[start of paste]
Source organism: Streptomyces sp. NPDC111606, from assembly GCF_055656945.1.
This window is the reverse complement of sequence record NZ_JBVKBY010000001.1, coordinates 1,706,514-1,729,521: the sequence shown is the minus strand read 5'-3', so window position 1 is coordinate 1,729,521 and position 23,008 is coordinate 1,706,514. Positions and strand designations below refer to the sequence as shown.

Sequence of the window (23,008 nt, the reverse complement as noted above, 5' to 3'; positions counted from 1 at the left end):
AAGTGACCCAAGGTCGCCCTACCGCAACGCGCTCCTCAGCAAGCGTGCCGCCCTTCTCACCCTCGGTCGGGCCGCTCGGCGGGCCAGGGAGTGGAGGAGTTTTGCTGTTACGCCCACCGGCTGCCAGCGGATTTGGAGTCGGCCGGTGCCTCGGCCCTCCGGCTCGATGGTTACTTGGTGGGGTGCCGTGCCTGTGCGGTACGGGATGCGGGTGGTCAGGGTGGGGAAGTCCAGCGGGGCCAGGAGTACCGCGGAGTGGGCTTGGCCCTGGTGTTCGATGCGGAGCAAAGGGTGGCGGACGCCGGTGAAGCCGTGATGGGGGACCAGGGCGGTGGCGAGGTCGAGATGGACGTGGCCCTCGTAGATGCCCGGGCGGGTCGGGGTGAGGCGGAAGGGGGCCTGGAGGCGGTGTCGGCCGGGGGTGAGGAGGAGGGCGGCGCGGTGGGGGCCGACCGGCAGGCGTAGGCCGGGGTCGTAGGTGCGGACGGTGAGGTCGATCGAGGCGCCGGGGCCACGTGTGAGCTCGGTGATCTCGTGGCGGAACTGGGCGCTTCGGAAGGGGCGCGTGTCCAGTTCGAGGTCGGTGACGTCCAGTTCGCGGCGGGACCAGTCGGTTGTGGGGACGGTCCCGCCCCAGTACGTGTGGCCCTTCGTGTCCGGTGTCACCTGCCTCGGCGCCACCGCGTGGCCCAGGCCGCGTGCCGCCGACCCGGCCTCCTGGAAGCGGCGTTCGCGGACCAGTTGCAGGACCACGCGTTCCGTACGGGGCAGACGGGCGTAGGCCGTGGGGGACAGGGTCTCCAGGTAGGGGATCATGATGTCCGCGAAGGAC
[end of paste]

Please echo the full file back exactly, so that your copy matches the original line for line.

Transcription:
Source organism: Streptomyces sp. NPDC111606, from assembly GCF_055656945.1.
This window is the reverse complement of sequence record NZ_JBVKBY010000001.1, coordinates 1,706,514-1,729,521: the sequence shown is the minus strand read 5'-3', so window position 1 is coordinate 1,729,521 and position 23,008 is coordinate 1,706,514. Positions and strand designations below refer to the sequence as shown.

Sequence of the window (23,008 nt, the reverse complement as noted above, 5' to 3'; positions counted from 1 at the left end):
AAGTGACCCAAGGTCGCCCTACCGCAACGCGCTCCTCAGCAAGCGTGCCGCCCTTCTCACCCTCGGTCGGGCCGCTCGGCGGGCCAGGGAGTGGAGGAGTTTTGCTGTTACGCCCACCGGCTGCCAGCGGATTTGGAGTCGGCCGGTGCCTCGGCCCTCCGGCTCGATGGTTACTTGGTGGGGTGCCGTGCCTGTGCGGTACGGGATGCGGGTGGTCAGGGTGGGGAAGTCCAGCGGGGCCAGGAGTACCGCGGAGTGGGCTTGGCCCTGGTGTTCGATGCGGAGCAAAGGGTGGCGGACGCCGGTGAAGCCGTGATGGGGGACCAGGGCGGTGGCGAGGTCGAGATGGACGTGGCCCTCGTAGATGCCCGGGCGGGTCGGGGTGAGGCGGAAGGGGGCCTGGAGGCGGTGTCGGCCGGGGGTGAGGAGGAGGGCGGCGCGGTGGGGGCCGACCGGCAGGCGTAGGCCGGGGTCGTAGGTGCGGACGGTGAGGTCGATCGAGGCGCCGGGGCCACGTGTGAGCTCGGTGATCTCGTGGCGGAACTGGGCGCTTCGGAAGGGGCGCGTGTCCAGTTCGAGGTCGGTGACGTCCAGTTCGCGGCGGGACCAGTCGGTTGTGGGGACGGTCCCGCCCCAGTACGTGTGGCCCTTCGTGTCCGGTGTCACCTGCCTCGGCGCCACCGCGTGGCCCAGGCCGCGTGCCGCCGACCCGGCCTCCTGGAAGCGGCGTTCGCGGACCAGTTGCAGGACCACGCGTTCCGTACGGGGCAGACGGGCGTAGGCCGTGGGGGACAGGGTCTCCAGGTAGGGGATCATGATGTCCGCGAAGGAC